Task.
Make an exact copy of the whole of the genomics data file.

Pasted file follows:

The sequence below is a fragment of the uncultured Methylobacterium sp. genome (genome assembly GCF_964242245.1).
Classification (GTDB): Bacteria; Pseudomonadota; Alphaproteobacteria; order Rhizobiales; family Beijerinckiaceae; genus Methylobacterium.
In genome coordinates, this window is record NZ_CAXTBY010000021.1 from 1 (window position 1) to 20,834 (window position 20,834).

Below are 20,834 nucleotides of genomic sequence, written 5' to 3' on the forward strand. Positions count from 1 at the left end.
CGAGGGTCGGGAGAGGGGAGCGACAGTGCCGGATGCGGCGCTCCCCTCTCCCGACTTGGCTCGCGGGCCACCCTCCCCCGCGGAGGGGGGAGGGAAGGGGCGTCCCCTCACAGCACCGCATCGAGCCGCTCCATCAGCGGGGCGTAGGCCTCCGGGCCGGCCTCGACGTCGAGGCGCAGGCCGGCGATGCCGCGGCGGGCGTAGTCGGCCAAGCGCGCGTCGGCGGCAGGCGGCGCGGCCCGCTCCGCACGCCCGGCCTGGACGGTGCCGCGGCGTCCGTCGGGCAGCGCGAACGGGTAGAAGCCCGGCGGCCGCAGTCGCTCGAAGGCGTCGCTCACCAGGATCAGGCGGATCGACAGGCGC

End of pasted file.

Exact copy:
The sequence below is a fragment of the uncultured Methylobacterium sp. genome (genome assembly GCF_964242245.1).
Classification (GTDB): Bacteria; Pseudomonadota; Alphaproteobacteria; order Rhizobiales; family Beijerinckiaceae; genus Methylobacterium.
In genome coordinates, this window is record NZ_CAXTBY010000021.1 from 1 (window position 1) to 20,834 (window position 20,834).

Below are 20,834 nucleotides of genomic sequence, written 5' to 3' on the forward strand. Positions count from 1 at the left end.
CGAGGGTCGGGAGAGGGGAGCGACAGTGCCGGATGCGGCGCTCCCCTCTCCCGACTTGGCTCGCGGGCCACCCTCCCCCGCGGAGGGGGGAGGGAAGGGGCGTCCCCTCACAGCACCGCATCGAGCCGCTCCATCAGCGGGGCGTAGGCCTCCGGGCCGGCCTCGACGTCGAGGCGCAGGCCGGCGATGCCGCGGCGGGCGTAGTCGGCCAAGCGCGCGTCGGCGGCAGGCGGCGCGGCCCGCTCCGCACGCCCGGCCTGGACGGTGCCGCGGCGTCCGTCGGGCAGCGCGAACGGGTAGAAGCCCGGCGGCCGCAGTCGCTCGAAGGCGTCGCTCACCAGGATCAGGCGGATCGACAGGCGC